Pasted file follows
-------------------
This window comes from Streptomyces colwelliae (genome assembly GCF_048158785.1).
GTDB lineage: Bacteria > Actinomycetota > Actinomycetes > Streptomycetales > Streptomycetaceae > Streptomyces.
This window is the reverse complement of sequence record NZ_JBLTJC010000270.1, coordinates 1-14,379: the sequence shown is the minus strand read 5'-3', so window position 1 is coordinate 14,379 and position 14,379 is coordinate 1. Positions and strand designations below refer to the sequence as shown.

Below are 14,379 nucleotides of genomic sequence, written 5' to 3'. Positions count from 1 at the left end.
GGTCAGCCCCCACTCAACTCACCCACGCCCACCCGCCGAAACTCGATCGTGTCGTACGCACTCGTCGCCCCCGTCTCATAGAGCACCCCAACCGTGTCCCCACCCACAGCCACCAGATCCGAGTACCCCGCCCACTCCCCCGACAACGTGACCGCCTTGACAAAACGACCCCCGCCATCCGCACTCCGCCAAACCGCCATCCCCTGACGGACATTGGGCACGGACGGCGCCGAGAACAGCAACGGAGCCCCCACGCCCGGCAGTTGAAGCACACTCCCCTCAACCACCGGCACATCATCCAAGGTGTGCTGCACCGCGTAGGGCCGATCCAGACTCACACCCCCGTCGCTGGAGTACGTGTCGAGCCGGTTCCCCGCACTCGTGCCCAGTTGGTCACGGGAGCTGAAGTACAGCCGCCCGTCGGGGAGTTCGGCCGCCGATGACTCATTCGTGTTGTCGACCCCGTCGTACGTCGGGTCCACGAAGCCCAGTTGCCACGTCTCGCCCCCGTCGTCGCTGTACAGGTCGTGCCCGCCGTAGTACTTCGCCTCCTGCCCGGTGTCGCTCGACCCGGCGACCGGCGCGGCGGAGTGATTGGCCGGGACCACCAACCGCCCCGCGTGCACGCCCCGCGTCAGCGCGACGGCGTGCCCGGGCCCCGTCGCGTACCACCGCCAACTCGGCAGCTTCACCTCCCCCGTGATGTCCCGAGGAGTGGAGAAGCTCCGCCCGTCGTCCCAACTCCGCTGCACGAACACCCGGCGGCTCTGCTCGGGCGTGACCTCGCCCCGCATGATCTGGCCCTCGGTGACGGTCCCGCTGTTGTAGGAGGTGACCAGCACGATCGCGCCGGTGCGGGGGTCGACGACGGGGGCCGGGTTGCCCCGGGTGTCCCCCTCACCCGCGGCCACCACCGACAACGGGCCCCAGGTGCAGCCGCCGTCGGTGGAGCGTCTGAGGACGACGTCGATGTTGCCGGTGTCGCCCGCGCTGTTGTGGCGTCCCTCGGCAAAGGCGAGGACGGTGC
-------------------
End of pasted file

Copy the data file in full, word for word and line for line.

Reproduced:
This window comes from Streptomyces colwelliae (genome assembly GCF_048158785.1).
GTDB lineage: Bacteria > Actinomycetota > Actinomycetes > Streptomycetales > Streptomycetaceae > Streptomyces.
This window is the reverse complement of sequence record NZ_JBLTJC010000270.1, coordinates 1-14,379: the sequence shown is the minus strand read 5'-3', so window position 1 is coordinate 14,379 and position 14,379 is coordinate 1. Positions and strand designations below refer to the sequence as shown.

Below are 14,379 nucleotides of genomic sequence, written 5' to 3'. Positions count from 1 at the left end.
GGTCAGCCCCCACTCAACTCACCCACGCCCACCCGCCGAAACTCGATCGTGTCGTACGCACTCGTCGCCCCCGTCTCATAGAGCACCCCAACCGTGTCCCCACCCACAGCCACCAGATCCGAGTACCCCGCCCACTCCCCCGACAACGTGACCGCCTTGACAAAACGACCCCCGCCATCCGCACTCCGCCAAACCGCCATCCCCTGACGGACATTGGGCACGGACGGCGCCGAGAACAGCAACGGAGCCCCCACGCCCGGCAGTTGAAGCACACTCCCCTCAACCACCGGCACATCATCCAAGGTGTGCTGCACCGCGTAGGGCCGATCCAGACTCACACCCCCGTCGCTGGAGTACGTGTCGAGCCGGTTCCCCGCACTCGTGCCCAGTTGGTCACGGGAGCTGAAGTACAGCCGCCCGTCGGGGAGTTCGGCCGCCGATGACTCATTCGTGTTGTCGACCCCGTCGTACGTCGGGTCCACGAAGCCCAGTTGCCACGTCTCGCCCCCGTCGTCGCTGTACAGGTCGTGCCCGCCGTAGTACTTCGCCTCCTGCCCGGTGTCGCTCGACCCGGCGACCGGCGCGGCGGAGTGATTGGCCGGGACCACCAACCGCCCCGCGTGCACGCCCCGCGTCAGCGCGACGGCGTGCCCGGGCCCCGTCGCGTACCACCGCCAACTCGGCAGCTTCACCTCCCCCGTGATGTCCCGAGGAGTGGAGAAGCTCCGCCCGTCGTCCCAACTCCGCTGCACGAACACCCGGCGGCTCTGCTCGGGCGTGACCTCGCCCCGCATGATCTGGCCCTCGGTGACGGTCCCGCTGTTGTAGGAGGTGACCAGCACGATCGCGCCGGTGCGGGGGTCGACGACGGGGGCCGGGTTGCCCCGGGTGTCCCCCTCACCCGCGGCCACCACCGACAACGGGCCCCAGGTGCAGCCGCCGTCGGTGGAGCGTCTGAGGACGACGTCGATGTTGCCGGTGTCGCCCGCGCTGTTGTGGCGTCCCTCGGCAAAGGCGAGGACGGTGC